Reduce costs enough and people will help others instead of just exploit them since their reputations will become their key metric for income. Traditional businesses of course will continue to be a major force, but for the rest of us, when we’re at work or not at work, we’ll be able to monetize our productivities in other ways beyond just showing up at a desk job every day.

I know this is optimistic and takes a long-term view, but I see the ground being laid quietly for a new infrastructure, as the old companies die out and as people continue to argue about socialism versus radical free markets. Remember 2001-2003? People predicted the end of the internet as a business opportunity after the stocks blew up, and meanwhile it was quietly building upon itself and growing up.

  • averageuscitizen

    Very well said. If we were really being honest with ourselves, the blame lays squarely in our own attitudes towards money. Credit, business and government are not inherently bad things, but the abuse or mismanagement of any one will ultimately lead to failure.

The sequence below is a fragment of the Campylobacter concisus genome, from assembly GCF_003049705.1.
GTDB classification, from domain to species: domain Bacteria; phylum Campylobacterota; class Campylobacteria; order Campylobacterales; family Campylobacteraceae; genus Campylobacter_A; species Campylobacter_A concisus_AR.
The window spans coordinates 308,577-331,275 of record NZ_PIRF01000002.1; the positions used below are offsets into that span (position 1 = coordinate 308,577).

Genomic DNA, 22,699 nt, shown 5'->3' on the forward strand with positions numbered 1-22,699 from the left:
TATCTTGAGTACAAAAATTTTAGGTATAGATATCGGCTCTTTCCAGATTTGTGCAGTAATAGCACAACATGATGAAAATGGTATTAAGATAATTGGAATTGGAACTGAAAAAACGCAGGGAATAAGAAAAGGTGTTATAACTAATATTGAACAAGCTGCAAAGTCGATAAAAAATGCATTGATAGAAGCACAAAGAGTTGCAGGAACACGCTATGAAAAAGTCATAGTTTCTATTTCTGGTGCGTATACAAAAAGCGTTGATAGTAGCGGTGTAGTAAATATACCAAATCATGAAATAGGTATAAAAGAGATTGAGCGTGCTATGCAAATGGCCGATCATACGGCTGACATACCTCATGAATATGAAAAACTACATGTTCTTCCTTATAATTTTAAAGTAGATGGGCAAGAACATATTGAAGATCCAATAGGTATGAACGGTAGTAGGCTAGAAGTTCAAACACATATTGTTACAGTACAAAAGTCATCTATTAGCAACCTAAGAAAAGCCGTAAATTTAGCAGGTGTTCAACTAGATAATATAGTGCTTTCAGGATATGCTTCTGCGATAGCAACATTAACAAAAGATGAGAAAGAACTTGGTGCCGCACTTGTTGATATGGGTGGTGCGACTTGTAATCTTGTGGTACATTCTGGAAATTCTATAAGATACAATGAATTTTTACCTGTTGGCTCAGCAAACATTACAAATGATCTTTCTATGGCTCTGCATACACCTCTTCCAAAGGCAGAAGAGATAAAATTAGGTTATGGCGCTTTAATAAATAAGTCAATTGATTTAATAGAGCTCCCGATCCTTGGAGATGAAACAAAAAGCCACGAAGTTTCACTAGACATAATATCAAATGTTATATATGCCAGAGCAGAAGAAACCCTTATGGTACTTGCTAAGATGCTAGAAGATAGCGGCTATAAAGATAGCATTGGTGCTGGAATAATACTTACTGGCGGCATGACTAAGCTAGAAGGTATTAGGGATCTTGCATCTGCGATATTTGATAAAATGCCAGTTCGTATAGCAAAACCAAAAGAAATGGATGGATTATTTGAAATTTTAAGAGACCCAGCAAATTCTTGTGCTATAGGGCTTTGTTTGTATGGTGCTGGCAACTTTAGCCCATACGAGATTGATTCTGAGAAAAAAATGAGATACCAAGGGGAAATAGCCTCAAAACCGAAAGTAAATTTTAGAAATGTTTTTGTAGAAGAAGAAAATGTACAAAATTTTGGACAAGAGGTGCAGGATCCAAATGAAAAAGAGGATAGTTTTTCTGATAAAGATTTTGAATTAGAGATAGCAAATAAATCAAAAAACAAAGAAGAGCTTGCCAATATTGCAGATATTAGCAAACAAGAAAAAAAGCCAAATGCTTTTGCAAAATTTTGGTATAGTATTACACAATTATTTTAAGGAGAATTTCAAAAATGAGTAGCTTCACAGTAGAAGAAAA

We as a people have become so dependent on borrowing instead of saving and creating the illusion of wealth that we’ve forgotten what should be the first rule of economics. Don’t demand something you can’t supply the money for.

    Credit can be used responsibly for large purchases like a home or a car, but it’s simple insanity to use rotating credit for purchases like flat panel televisions, cell phones, video games, vacations, furniture, etc.

    Unfortunately banks, credit card issuers, mortgage brokers, retailers and even some companies like heating and air conditioning companies push revolving credit or dangerous renewable terms like it was heroin to a junkie.

    We let it happen and it will take all of us rethinking how we use our money in the future to prevent this from happening again.